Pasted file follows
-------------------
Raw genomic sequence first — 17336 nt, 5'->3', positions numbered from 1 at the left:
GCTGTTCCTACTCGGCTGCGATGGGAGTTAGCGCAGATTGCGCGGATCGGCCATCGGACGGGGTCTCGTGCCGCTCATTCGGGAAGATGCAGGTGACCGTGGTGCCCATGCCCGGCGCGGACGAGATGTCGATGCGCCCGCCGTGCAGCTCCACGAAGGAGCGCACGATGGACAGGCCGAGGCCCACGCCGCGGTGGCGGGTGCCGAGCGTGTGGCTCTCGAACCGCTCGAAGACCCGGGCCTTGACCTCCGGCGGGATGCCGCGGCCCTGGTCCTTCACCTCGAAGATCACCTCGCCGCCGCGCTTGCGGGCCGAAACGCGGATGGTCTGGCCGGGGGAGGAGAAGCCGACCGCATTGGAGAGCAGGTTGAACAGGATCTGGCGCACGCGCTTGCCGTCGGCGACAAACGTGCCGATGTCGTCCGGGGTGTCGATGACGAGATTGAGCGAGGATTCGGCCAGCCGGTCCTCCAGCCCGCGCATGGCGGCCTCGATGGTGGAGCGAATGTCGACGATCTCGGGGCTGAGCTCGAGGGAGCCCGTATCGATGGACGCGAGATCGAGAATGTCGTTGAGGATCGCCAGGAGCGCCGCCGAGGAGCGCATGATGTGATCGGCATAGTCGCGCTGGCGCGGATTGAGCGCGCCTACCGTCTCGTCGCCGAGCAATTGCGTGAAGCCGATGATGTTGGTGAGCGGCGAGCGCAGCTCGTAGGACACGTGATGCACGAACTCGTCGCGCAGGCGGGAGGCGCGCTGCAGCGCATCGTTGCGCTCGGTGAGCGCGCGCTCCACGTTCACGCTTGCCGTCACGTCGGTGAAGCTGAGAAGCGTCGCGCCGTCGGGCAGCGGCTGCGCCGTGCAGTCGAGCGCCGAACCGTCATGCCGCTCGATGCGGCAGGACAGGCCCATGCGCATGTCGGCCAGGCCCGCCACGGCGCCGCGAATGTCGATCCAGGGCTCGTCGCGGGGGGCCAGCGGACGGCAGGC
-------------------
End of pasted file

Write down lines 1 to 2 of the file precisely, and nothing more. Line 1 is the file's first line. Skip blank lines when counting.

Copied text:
Raw genomic sequence first — 17336 nt, 5'->3', positions numbered from 1 at the left:
GCTGTTCCTACTCGGCTGCGATGGGAGTTAGCGCAGATTGCGCGGATCGGCCATCGGACGGGGTCTCGTGCCGCTCATTCGGGAAGATGCAGGTGACCGTGGTGCCCATGCCCGGCGCGGACGAGATGTCGATGCGCCCGCCGTGCAGCTCCACGAAGGAGCGCACGATGGACAGGCCGAGGCCCACGCCGCGGTGGCGGGTGCCGAGCGTGTGGCTCTCGAACCGCTCGAAGACCCGGGCCTTGACCTCCGGCGGGATGCCGCGGCCCTGGTCCTTCACCTCGAAGATCACCTCGCCGCCGCGCTTGCGGGCCGAAACGCGGATGGTCTGGCCGGGGGAGGAGAAGCCGACCGCATTGGAGAGCAGGTTGAACAGGATCTGGCGCACGCGCTTGCCGTCGGCGACAAACGTGCCGATGTCGTCCGGGGTGTCGATGACGAGATTGAGCGAGGATTCGGCCAGCCGGTCCTCCAGCCCGCGCATGGCGGCCTCGATGGTGGAGCGAATGTCGACGATCTCGGGGCTGAGCTCGAGGGAGCCCGTATCGATGGACGCGAGATCGAGAATGTCGTTGAGGATCGCCAGGAGCGCCGCCGAGGAGCGCATGATGTGATCGGCATAGTCGCGCTGGCGCGGATTGAGCGCGCCTACCGTCTCGTCGCCGAGCAATTGCGTGAAGCCGATGATGTTGGTGAGCGGCGAGCGCAGCTCGTAGGACACGTGATGCACGAACTCGTCGCGCAGGCGGGAGGCGCGCTGCAGCGCATCGTTGCGCTCGGTGAGCGCGCGCTCCACGTTCACGCTTGCCGTCACGTCGGTGAAGCTGAGAAGCGTCGCGCCGTCGGGCAGCGGCTGCGCCGTGCAGTCGAGCGCCGAACCGTCATGCCGCTCGATGCGGCAGGACAGGCCCATGCGCATGTCGGCCAGGCCCGCCACGGCGCCGCGAATGTCGATCCAGGGCTCGTCGCGGGGGGCCAGCGGACGGCAGGC